The Australian eco-site – which boasts a wide variety of innovations – is an ingenious example of sustainable land use. Already home to one of the world’s largest green energy producing bioreactors, Veolia’s Woodlawn eco-precinct continues to find novel ways to promote sustainability. An approach that delivers benefits for the environment, community neighbors and business development.
If someone were to design a theme park dedicated to showcasing several innovative sustainability technologies side-by-side in the same location, it very well might look like Australia’s Woodlawn eco-precinct. Begun as a waste reduction and recovery project 12 years ago, the site, located near the town of Goulburn, New South Wales (NSW), 250 kilometers south of Sydney, has morphed into an ambitious network of interconnected green projects that serve the Sydney metropolitan area and nearby communities.
The recipient of numerous awards for sustainability and innovation, the Veolia operated site continues to add new projects and infrastructure, including constructing a mechanical and biological treatment (MBT) plant to manage organic waste.
"It’s an exciting time to be part of the ongoing development at the eco-precinct, where there are always new ideas!”- Veolia NSW General Manager, Ben Sullivan
A site dedicated to waste recovery
The eco-precinct is built on the site of an open-cut zinc, copper and lead mine that was closed following the previous owner’s financial collapse in the late 1990s. Its main elements include:
- a bioreactor facility that recovers methane from over 500,000 metric tons of putrescible waste material annually and produces enough green electricity to supply over 2,500 households;
- aquaculture and horticulture operations that use residual heat from waste for fish farming, providing 2,500 metric tons of barramundi fish per year for local markets;
- a working farm that supports 18,000 sheep, applying nutrient and grazing rotation to improve meat and wool productivity while reducing impacts on the soil;
- a 50-MW wind farm (operated by Infigen Energy) that harnesses the natural energy with 23 wind turbines in an area renowned for significant year-round wind generation.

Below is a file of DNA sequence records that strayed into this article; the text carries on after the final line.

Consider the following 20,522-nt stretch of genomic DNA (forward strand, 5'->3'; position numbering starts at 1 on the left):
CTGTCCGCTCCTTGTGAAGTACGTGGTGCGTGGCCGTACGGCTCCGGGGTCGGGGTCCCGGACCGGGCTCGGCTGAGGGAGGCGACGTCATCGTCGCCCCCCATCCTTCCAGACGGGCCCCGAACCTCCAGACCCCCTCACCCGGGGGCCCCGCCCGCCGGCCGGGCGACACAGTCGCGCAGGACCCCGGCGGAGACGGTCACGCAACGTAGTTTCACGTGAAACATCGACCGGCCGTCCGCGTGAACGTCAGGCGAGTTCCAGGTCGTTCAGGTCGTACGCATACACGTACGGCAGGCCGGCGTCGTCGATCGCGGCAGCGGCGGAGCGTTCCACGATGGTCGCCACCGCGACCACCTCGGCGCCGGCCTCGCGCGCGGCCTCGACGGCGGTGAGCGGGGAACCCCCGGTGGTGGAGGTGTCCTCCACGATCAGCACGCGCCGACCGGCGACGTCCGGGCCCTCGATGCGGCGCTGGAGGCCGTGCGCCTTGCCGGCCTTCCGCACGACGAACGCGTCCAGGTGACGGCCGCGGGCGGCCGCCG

The site’s new projects further illustrate how its component parts come together to advance business, environmental and community interests. The new MBT plant, designed to separate organics from mixed household waste, will reduce the amount of waste going to landfill, helping the local municipal and industrial sectors meet targets for resource recovery.
Some of the residual material from the MBT facility will go to the bioreactor, ultimately increasing green energy production to supply the equivalent of 7,000 homes. Together, the combined energy production from the bioreactor at full capacity and the wind farm is expected to generate almost 300,000 MWh per year, providing power for the equivalent of approximately 37,500 homes.
"the wind farm is expected to generate almost 300,000 MWh per year, providing power for the equivalent of approximately 37,500 homes.
At the same time, the organic portion of the waste is being converted into compost suitable for use in rehabilitating the former mine site, a major priority for Veolia. The feasibility of developing an organic tomato greenhouse that could utilize excess CO2 and heat from the unit is currently being studied. Steel separated from the waste will also be recycled. A new transfer terminal is being built near Sydney to handle the increased rail shipments of waste, reducing CO2 emissions by eliminating more than 30,000 truck trips per year. All of this investment and expansion also provides further employment and business opportunities within the local and extended community.
Beyond the facility’s direct economic impact, Veolia’s employees working at Woodlawn are actively engaged in consulting with and supporting neighboring communities. Through the Veolia Mulwaree Trust, the Group contributes one dollar for each metric ton of waste received from Sydney, with funds going to local community projects. Since the trust’s creation in 2005, more than AUS$8 million has been distributed to worthy causes. Woodlawn also hosts recreational events such as 10K races on the site, as well as welcoming visitors to view the operations.
“We have one of the largest and deepest bioreactors in the world and our guests are surprised by the bioreactor’s physical size,”says Veolia NSW General Manager, Ben Sullivan. “From the viewing platform, it measures 800 meters wide and 150 meters deep. Most visitors are generally amazed at the diversity of our operations and talk about how impressed they are to see green energy being produced, fish grown for the local community and our plans for converting waste into organic compost to remediate the old mine site. It’s an exciting time to be part of the ongoing development at the eco-precinct, where there are always new ideas!”